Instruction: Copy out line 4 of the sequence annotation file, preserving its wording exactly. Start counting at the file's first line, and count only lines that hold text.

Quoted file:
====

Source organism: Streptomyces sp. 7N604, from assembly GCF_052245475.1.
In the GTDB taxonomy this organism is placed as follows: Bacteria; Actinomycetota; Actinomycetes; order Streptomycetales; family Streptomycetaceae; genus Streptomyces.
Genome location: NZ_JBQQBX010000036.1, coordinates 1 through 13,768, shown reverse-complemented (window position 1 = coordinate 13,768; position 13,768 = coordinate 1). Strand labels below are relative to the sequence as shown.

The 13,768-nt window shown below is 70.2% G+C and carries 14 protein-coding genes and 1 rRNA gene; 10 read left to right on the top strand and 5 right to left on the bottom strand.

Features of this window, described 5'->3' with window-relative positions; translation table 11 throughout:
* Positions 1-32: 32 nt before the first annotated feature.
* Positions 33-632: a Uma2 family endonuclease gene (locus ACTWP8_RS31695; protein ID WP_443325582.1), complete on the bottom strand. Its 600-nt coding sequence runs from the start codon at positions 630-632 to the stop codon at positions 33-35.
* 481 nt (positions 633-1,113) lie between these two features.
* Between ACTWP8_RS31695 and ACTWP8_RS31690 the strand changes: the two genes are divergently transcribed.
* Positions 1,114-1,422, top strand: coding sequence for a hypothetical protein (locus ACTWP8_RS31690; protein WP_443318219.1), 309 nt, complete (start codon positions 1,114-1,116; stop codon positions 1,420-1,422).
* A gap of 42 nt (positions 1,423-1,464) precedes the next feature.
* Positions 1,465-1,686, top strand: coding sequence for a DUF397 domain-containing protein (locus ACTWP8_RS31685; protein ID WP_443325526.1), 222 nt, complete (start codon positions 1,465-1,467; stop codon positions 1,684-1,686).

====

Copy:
The 13,768-nt window shown below is 70.2% G+C and carries 14 protein-coding genes and 1 rRNA gene; 10 read left to right on the top strand and 5 right to left on the bottom strand.